Tim Furniss/LONDON

The European Space Agency's (ESA) Artemis project is now well on its way after cost and technical problems combined to delay the satellite, which had been originally due to be in orbit now. The flight model has been completed by Alenia Spazio in Rome and will soon be shipped to ESA's European Space Research and Technology Centre in the Netherlands for pre-launch testing.

The Artemis will demonstrate new civil telecommunications services in what ESA describes as "cutting edge technology for a unique mission".

Operating from 16.4° in geostationary orbit (GEO), the satellite will test high data-rate satellite to satellite communications, using S- and Ka- band frequencies and a revolutionary optical frequency laser link, the Semiconductor Intersatellite Link Experiment (SILEX).

The craft will show how a satellite in GEO can receive data directly from other satellites - such as Earth observation satellites in low Earth orbit (LEO) - and transmit onward, avoiding the need for those satellites to store data for a later dump when in line with a tracking station.

The SILEX payload on the Artemis will be used to receive data from a similar payload on the recently launched Spot 4 remote sensing satellite. The Japanese Optical Inter-Orbit Communications Engineering Test Satellite, scheduled for launch in 2000, will be another user of the optical system.

Data relay will also be provided to and from the Artemis in the S-band and Ka-band frequencies and will be used for data collection from ESA's LEO-orbiting Envisat polar platform and Japan's Advanced Earth Observation Satellite 2.

Ka-band satellite to satellite datalinks were demonstrated for the first time by Europe between ESA's Eureca free flying satellite, deployed from and retrieved by the Space Shuttle in August 1992 and June 1993, and the agency's Olympus communications satellite.

Affordable L-band wide-coverage voice and data mobile communications will also be demonstrated. The L-band spectrum is a scarce resource and the Artemis will overcome this limitation by using a mix of three spot beams and one wide beam to enable bandwidth and power to be configured dynamically. This means it will always fit exactly the constantly evolving or changing communications traffic, offering the maximum number of digital or voice channels.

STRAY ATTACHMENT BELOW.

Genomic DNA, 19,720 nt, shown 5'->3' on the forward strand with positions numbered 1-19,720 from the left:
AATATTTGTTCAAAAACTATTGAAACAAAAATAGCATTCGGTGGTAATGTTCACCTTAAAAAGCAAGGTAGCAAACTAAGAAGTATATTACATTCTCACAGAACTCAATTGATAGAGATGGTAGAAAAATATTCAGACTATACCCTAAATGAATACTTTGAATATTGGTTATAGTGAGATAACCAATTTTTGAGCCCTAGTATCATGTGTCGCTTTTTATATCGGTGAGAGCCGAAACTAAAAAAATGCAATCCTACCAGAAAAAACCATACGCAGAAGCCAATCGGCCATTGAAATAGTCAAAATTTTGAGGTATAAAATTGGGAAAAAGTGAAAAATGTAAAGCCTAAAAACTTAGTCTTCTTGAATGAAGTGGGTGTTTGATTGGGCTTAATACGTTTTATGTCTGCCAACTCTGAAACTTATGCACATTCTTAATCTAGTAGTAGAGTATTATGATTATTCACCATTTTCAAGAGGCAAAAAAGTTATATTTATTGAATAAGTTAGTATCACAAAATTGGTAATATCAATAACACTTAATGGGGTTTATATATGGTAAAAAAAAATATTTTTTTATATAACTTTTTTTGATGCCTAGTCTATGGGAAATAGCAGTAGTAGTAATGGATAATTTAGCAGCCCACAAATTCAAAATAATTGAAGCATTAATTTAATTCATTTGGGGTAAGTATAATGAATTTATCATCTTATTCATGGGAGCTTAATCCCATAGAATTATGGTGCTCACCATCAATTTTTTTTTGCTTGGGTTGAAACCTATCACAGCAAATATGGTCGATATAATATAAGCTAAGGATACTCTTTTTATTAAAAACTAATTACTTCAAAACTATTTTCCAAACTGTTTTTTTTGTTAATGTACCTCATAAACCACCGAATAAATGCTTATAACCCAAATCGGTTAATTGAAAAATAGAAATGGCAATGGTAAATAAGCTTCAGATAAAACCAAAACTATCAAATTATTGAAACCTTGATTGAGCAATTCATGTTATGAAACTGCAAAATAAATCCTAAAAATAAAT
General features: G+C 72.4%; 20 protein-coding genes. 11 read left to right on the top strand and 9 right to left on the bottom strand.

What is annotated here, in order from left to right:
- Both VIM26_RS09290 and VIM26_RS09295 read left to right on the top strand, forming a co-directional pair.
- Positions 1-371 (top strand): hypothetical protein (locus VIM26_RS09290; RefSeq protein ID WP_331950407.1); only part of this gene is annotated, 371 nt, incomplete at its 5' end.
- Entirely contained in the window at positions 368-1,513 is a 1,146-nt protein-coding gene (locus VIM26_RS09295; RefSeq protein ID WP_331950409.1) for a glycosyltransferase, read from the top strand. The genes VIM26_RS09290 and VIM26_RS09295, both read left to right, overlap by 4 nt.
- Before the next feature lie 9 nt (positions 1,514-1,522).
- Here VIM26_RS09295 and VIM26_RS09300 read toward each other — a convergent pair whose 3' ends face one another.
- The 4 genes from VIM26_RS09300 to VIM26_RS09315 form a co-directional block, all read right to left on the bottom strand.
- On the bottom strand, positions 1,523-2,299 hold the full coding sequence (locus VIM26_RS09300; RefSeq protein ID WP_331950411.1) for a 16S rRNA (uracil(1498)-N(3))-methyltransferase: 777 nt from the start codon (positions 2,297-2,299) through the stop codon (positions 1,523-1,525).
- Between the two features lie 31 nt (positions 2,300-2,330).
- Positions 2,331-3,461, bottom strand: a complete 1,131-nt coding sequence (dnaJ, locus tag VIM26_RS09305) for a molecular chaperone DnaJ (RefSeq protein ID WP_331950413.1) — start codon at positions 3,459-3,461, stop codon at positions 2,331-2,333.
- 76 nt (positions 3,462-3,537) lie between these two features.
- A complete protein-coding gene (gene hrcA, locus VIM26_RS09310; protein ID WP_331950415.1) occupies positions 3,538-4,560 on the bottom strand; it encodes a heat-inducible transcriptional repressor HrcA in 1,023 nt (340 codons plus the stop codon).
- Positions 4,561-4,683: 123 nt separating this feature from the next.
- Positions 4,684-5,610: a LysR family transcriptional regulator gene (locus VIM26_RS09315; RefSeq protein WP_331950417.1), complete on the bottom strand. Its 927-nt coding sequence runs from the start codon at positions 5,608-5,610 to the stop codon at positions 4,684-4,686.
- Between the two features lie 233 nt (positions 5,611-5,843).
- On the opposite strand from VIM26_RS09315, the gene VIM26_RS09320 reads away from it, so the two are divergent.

The Artemis' 400 two-way voice-channel European Land Mobile system will complement the 450-channel European Mobile System operating on Italy's Italsat F2 satellite.

A navigation transponder is the third demonstration payload. This will be used as an element of the European satellite navigation system being implemented to augment and improve the US Navstar global positioning system (GPS) and Russian Glonass system. The combined use of GPS positioning data and the pan-European mobile communications capabilities of Artemis will offer more efficient transport management, says ESA.

The Artemis is based on the Alenia Italsat communications spacecraft bus and weighs 3,100kg. It measures 2.95 x 2.85 x 4.60m, with two solar arrays providing 2.75kW of power. As part of its technological demonstration objectives, it will use two redundant ion thruster systems from Daimler-Benz Aerospace and Matra Marconi Space for north-south stationkeeping, as well as conventional chemical systems.

A cost overrun, from the estimated ECU 665 million ($715 million) in 1992 to more than ECU 800 million in 1996, and technical problems, delayed the Artemis and caused the budget-starved ESA to offer Japan 40% of the use of the Artemis in return for its free launch on a Japanese H2 in 1999, now due on the uprated H2 Alpha Plus and delayed to February 2000.

The Artemis was to have been the precursor to an ESA fleet of data relay satellites which have been cancelled because of budget cuts. To compensate, Japan's planned fleet of data relay satellites could operate with the Artemis as a possible future alternative to the USA's Tracking and Data Relay Satellite System.

Source: Flight International